Data-driven validation framework for thermal modelling of plasma facing components – materials strand project

Supervisors: Dr Ksenija Dvurecenska (University of Liverpool), Dr Adel Tayeb (UKAEA)

In a nuclear fusion reactor Plasma Facing Components (PFCs) are subjected to extreme environmental conditions which induce thermomechanical loads. To build confidence in the thermal performance and integrity of PFCs and consequently a robust operation of a reactor, we must test individual components under the representative loads. It is expensive, time consuming and difficult to physically test the components under the extreme environmental conditions, making it desirable to enable the use of virtual tests, e.g. engineering simulations. However, simulations require validation against experimental data over domains that can be physically tested to ensure that they are credible and can be used for risk informed decision making. In this project the student will aim to link the two testing environments by developing a data-driven validation framework, which draws on data from multiple sensors and demonstrates credibility of an engineering simulation.

To validate performance of Plasma Facing Components new approaches are vital. The breadth of information collated from multiple sensors and measurement techniques must be combined and fully utilised during the validation process, otherwise it can lead to a limited understanding of engineering simulations based on computational multiphysics models and hinder their credibility. The student will investigate and develop new methods to synthesize data from different sources into a single framework that will be used to qualify fusion components. The outcome of this project will increase the value of the data generated by physical tests by creating a systematic method for connecting the data to simulations. Overall, the knowledge and tools developed in this project will contribute to successful delivery of clean energy based on fusion.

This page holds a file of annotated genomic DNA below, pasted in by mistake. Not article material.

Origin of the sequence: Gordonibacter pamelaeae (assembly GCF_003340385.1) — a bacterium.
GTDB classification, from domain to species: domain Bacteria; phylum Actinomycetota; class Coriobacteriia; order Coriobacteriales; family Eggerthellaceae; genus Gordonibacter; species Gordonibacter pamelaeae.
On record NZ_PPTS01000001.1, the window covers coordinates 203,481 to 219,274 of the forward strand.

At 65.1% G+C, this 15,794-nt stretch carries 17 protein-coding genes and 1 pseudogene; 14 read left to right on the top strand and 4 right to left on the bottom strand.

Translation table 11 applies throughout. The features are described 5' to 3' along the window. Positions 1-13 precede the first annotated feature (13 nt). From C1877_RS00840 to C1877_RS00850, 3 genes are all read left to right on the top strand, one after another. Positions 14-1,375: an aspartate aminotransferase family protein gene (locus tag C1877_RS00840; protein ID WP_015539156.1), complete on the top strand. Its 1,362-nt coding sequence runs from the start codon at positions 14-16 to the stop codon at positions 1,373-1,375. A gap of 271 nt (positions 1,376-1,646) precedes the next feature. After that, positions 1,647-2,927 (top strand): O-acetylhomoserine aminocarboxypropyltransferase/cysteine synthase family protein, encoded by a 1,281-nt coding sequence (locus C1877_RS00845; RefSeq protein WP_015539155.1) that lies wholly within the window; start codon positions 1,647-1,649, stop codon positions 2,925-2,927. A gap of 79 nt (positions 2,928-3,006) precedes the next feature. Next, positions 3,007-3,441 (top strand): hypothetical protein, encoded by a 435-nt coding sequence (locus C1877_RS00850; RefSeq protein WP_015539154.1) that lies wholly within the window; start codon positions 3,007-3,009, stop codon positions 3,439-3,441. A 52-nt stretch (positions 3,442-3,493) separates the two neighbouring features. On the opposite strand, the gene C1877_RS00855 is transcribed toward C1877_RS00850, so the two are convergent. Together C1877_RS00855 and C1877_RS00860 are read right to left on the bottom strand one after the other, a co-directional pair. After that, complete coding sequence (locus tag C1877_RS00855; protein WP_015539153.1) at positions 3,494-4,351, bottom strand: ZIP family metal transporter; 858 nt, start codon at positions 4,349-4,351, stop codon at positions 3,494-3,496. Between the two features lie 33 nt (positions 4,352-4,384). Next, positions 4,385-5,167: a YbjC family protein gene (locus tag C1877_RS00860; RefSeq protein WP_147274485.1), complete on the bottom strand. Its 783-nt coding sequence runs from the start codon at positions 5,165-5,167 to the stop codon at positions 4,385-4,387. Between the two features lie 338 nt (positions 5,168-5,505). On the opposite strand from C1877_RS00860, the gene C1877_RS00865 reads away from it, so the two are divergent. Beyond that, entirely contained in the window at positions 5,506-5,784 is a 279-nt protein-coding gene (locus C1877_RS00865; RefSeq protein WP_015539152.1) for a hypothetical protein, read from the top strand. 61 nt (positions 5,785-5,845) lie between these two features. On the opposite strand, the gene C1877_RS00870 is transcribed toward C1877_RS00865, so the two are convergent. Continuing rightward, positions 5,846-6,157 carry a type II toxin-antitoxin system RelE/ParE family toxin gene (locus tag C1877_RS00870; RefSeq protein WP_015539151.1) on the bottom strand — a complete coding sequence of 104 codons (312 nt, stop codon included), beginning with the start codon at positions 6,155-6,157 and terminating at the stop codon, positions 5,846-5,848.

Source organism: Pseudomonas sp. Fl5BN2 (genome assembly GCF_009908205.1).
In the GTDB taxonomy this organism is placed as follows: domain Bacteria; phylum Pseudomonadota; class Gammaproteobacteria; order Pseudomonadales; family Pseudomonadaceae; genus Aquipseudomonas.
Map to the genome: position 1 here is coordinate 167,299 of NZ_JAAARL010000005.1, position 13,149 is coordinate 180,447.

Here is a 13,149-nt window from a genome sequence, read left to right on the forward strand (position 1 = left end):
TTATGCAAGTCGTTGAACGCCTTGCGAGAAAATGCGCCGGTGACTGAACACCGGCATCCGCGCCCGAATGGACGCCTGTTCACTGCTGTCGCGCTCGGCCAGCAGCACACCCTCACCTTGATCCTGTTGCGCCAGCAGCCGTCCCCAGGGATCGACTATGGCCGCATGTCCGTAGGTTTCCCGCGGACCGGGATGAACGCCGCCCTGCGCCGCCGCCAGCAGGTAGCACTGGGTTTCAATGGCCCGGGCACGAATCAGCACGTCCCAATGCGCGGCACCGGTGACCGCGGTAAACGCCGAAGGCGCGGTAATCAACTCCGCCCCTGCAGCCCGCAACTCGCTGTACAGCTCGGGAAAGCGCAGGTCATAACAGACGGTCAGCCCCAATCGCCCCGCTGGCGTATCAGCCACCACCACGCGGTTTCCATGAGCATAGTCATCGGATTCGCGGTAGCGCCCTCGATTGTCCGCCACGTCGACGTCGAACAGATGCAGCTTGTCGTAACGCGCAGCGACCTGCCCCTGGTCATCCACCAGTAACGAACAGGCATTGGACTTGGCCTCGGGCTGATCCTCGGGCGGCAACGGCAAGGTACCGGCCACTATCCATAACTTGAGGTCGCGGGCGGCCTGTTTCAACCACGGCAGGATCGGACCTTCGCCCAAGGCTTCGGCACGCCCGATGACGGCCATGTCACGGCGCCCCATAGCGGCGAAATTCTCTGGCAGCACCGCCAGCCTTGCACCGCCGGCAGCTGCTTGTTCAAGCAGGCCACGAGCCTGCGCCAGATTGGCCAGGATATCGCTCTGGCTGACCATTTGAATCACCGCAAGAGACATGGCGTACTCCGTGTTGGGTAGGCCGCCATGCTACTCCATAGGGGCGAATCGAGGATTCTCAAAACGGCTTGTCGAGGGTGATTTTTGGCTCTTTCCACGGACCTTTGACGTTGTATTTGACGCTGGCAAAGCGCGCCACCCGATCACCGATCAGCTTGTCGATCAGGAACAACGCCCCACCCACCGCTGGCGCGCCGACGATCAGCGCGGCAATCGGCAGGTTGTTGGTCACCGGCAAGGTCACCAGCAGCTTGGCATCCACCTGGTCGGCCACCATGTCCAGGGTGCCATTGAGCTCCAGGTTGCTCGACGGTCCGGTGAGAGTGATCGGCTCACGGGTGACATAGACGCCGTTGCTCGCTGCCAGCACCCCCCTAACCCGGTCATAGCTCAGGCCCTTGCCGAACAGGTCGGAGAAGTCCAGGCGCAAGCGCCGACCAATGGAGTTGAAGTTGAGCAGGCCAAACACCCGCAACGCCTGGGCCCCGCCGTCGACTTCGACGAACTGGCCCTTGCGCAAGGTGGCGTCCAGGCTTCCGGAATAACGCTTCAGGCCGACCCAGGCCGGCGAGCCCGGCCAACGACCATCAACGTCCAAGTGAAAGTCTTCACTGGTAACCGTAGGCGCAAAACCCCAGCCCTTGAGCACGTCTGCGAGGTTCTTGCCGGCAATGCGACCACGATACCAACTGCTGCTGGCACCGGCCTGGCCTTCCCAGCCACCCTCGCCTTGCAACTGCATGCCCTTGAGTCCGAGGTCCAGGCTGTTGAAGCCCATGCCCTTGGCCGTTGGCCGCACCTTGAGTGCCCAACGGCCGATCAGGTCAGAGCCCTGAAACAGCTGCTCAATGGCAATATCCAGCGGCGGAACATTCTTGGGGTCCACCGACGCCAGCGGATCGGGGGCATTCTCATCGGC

The successful student will develop practical and analytical skills in experimental mechanics, multiphysics simulations and machine learning, which are highly desirable in the industry, and thus will strengthen the student’s employability post PhD. They will work closely with experts at UKAEA and become part of a dynamic research group at the School of Engineering, University of Liverpool. The student will participate in regular research group meetings, which include a variety of activities to develop additional transferable skills, e.g. paper reviews, presentations and lab demonstrations.

The project will be mainly based in Liverpool, but will require long stays at the Fusion Technology Facility in Yorkshire (FTF-Y) UKAEA for collaboration with their data acquisition and modelling specialists. Opportunities will be sought for attending conferences to disseminate findings and networking opportunities for the student.

This project may be compatible with part time study, please contact the project supervisors if you are interested in exploring this.

This project is offered by University of Liverpool. For further information please contact: Dr Ksenija Dvurecenska,